by David Sim
Transport Minister Khaw Boon Wan, in his parliamentary speech, advocated a top-down approach to fix the negative work culture prevalent in SMRT. (“Right culture starts from the top”; 7 Nov)
Indeed, the top management must set the right direction for the company but what is even more important is how they steer the company in that direction. After each setback, SMRT has sought to tighten its command-and-control regime, imposes more rules and regulations on its staff and throws in more carrots and sticks to serve as incentive and deterrence.
Over time, such measures can only lead to the formation of what organization experts describe as a “blind obedience” or “informed acquiescence”-type organization cultures, both of which are 20th-century relics. Running SMRT is not the same as running an army and one wonder whether Desmond Quek, with his military background, truly understand how to motivate a civilian workforce to rally behind him.
Beside physical upgrades, it is time for SMRT to also upgrade its organisation thinking and move into the 21st century, towards a “self-governance” and “values-based”-type culture, in which employees can be trusted to do the right thing because they are respected by top management and are guided by core principles and values that are inspiring and which they help to create.
In this respect, SMRT can learn from transport disruptor Uber. After a series of damning news reports that besmirch its reputation and lead to the resignation of previous CEO, Travis Kalanick, the new CEO sought to transform the company’s culture by having employees write and vote on cultural guidelines for the workplace. In the end, Uber employees gave 1,200 submissions and the final rules were voted on 22,000 times. This is a much more inclusive way of building the corporate culture – from the bottom-up instead of top-down.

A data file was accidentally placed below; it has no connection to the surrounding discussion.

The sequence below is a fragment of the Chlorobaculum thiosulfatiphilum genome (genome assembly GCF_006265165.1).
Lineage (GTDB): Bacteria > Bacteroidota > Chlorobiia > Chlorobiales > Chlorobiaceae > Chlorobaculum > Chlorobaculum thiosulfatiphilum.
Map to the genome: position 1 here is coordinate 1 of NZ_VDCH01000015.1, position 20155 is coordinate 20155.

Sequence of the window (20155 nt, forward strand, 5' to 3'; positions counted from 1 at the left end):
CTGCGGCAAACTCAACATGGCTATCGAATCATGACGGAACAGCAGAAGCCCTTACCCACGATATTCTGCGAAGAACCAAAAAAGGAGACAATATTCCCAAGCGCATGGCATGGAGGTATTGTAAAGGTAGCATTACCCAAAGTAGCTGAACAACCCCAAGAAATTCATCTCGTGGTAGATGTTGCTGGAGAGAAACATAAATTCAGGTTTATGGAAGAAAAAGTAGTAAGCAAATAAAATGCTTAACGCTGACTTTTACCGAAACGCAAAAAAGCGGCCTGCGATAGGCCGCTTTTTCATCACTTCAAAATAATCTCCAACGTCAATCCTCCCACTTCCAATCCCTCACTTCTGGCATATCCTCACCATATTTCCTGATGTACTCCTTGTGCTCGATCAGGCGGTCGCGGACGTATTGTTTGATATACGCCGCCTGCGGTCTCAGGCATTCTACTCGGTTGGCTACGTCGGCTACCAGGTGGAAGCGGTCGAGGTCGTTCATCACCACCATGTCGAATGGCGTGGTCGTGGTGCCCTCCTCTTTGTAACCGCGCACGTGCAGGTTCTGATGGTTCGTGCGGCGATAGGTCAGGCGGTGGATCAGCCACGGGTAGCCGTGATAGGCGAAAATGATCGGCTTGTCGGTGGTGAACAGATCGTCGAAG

After 5 years and much government interventions, it is clear that SMRT troubles are far from over. Yet, the top management has always “taiji” the blame to all manners of things – train fault, track fault, weather, etc, even bad luck. SMRT has demonstrated they have no qualms dishing out punishments, even dismissing employees responsible for major screw-ups. But strangely, the punishment never seems to hit the top management where it will hurt them the most. The average SMRT employee may earn only a couple of thousands per month, so a paycut of 20% or bonus reduction or even no bonus due to bad performance is likely to hurt them.
Not so for the top management. Despite the grief caused to thousands of commuters with each breakdown – which are frequent, their million dollar pay package stay substantially the same. If one already earn $2M, what is a reduction of 20%? Would there be a drastic drop in the quality of life?
If this is indeed the “Singapore way” that Mr. Khaw so proudly emphasized in his speech, then SMRT is in even bigger trouble than we can imagine. To Mr Khaw, I would say just eat your humble pie and urge your underlings to instead learn from other successful global companies how they are able to transform their corporate cultures – from the bottom up, not top down.
Editor’s note – Non-constituency Member of Parliament, Leon Perera noted that he had tried to ask a question about the compensation impact on the SMRT senior management was disallowed due to rules of Parliamentary procedure.